Friday, July 25, 2003

The Culture: NFL Clips Head Lion

While I'm a big fan of NFL Commissioner Paul Tagliabue, he got it wrong on this one:
Detroit Lions president Matt Millen was fined $200,000 by the NFL on Friday for not interviewing any minority candidates before hiring coach Steve Mariucci.

Commissioner Paul Tagliabue sent a letter to Millen informing him of the fine.

After coach Marty Mornhinweg was fired by the Lions in January, Mariucci was the only person interviewed for the job. The team said five minority candidates turned down interviews because it appeared inevitable Mariucci would be hired.

"While certain of the difficulties that you encountered in seeking to schedule interviews with minority candidates were beyond your control, you did not take sufficient steps to satisfy the commitment that you had made,'' Tagliabue wrote.

Tagliabue also has said that future failures to interview minority candidates for a head coaching opening could lead to fines of $500,000 or higher as "conduct detrimental'' to the NFL.
To put this fine in context, three years ago Tagliabue fined Baltimore Ravens linebacker Ray Lewis $250,000 after he pleaded guilty to misdemeanor obstruction of justice in a double-homicide case. Lewis' fine was an NFL record for a non-drug-offense, and Millen's fine may well be a record for an administrative fine. Yet most of us would not equate Millen's offense against political correctness with Lewis' illegal conduct.

Millen is no racist. His failing here was contacting numerous minority candidates for his coaching vacancy—as required by NFL policy—but then being turned down by these same candidates, who believed Millen had already made up his mind to hire Mariucci. This was likely true, but Millen did follow the letter of the NFL rule. He cannot be held responsible for the decisions of the minority candidates not to return his calls.

The $250,000 fine is also an indirect assault on the integrity of Mariucci, since the size of the fine leads an outside observer to believe there was no rational justification for hiring the coach. In fact, Mariucci was superbly qualified, having been (unjustly) fired by the San Francisco 49ers weeks before Millen decided to fire his own lesser-qualified coach, Marty Mornhinweg. It's also important to note that when Millen took over as Lions' president, it was widely reported that he wanted to lure Mariucci away from the 49ers, and that when that didn't pan out, he hired Mornhinweg, then a top Mariucci assistant. So it came as no great surprise than when Mariucci was finally available, Millen seized the opportunity.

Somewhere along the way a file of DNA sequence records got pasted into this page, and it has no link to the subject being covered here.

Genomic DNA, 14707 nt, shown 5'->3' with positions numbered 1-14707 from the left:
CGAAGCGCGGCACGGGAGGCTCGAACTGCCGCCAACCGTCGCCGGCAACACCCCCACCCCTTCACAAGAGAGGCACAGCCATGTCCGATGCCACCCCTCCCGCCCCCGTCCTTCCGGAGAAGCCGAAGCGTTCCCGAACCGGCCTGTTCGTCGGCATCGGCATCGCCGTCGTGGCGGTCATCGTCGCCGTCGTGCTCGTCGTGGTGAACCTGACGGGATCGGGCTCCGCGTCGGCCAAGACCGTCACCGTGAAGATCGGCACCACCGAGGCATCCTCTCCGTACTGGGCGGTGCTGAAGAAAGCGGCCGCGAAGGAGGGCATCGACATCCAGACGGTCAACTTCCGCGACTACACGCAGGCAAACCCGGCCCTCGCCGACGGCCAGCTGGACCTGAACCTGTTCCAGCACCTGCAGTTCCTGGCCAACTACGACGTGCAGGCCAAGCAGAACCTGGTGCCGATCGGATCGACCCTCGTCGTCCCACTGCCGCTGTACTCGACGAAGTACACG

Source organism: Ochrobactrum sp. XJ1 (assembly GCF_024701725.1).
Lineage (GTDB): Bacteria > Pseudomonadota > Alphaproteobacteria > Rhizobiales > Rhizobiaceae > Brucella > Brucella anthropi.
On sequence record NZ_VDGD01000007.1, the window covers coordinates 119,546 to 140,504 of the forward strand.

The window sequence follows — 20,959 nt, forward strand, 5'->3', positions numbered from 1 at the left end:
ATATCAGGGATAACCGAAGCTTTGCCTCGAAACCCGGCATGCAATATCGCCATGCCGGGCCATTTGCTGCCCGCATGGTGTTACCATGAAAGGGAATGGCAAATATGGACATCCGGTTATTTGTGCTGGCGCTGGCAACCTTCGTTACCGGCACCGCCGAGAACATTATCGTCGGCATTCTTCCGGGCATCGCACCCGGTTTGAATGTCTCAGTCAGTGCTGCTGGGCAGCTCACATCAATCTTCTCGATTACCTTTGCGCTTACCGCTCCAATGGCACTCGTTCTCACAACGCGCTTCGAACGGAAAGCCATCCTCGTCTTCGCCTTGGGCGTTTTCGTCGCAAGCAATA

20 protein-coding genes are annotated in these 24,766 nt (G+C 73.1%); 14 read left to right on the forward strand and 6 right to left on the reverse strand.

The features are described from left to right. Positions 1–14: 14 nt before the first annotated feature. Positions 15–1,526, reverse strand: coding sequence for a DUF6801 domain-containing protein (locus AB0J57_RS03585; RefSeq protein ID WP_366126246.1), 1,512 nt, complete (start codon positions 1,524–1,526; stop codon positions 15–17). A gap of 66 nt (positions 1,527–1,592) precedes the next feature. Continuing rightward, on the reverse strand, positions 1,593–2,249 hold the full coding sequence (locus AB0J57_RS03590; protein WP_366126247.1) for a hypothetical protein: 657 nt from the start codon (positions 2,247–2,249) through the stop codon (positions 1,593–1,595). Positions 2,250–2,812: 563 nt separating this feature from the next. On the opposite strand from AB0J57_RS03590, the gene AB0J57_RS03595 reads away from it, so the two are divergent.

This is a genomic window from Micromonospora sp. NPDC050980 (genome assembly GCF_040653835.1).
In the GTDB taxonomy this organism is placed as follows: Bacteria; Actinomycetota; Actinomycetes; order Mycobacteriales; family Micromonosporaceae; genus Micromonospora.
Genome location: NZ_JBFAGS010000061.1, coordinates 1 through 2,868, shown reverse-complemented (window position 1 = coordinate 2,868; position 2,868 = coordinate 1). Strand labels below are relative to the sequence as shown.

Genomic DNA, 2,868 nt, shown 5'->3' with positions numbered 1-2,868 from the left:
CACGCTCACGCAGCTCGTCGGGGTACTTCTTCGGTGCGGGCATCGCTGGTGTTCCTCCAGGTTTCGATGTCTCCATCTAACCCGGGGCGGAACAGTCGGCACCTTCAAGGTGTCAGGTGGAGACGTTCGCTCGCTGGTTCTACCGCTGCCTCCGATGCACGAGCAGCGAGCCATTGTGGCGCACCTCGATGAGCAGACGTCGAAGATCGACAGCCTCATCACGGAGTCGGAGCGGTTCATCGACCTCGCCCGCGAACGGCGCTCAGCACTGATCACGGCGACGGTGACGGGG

The NFL, for its part, expected Millen to lie about his true intentions—hiring Mariucci on the spot—and parade at least one African-American coaching candidte through the Lions' offices. This does not reflect the NFL's commitment to "diversity," but rather the league's aversion to litigation. Tagliabue & Company are scared of a potential lawsuit from race-mongerers like Johnnie Cochran. Not that such a lawsuit would have merit, but there would be costs imposed, both in legal defense and public relations. It's far easier (and more cowardly) for the NFL to fine Millen now as a sacrifice to the Cochrans of the world.

UPDATE: It just struck me that the Lions play in Michigan (duh!) I guess this means John Dingell will be calling for Matt Millen to leve the state immediately.

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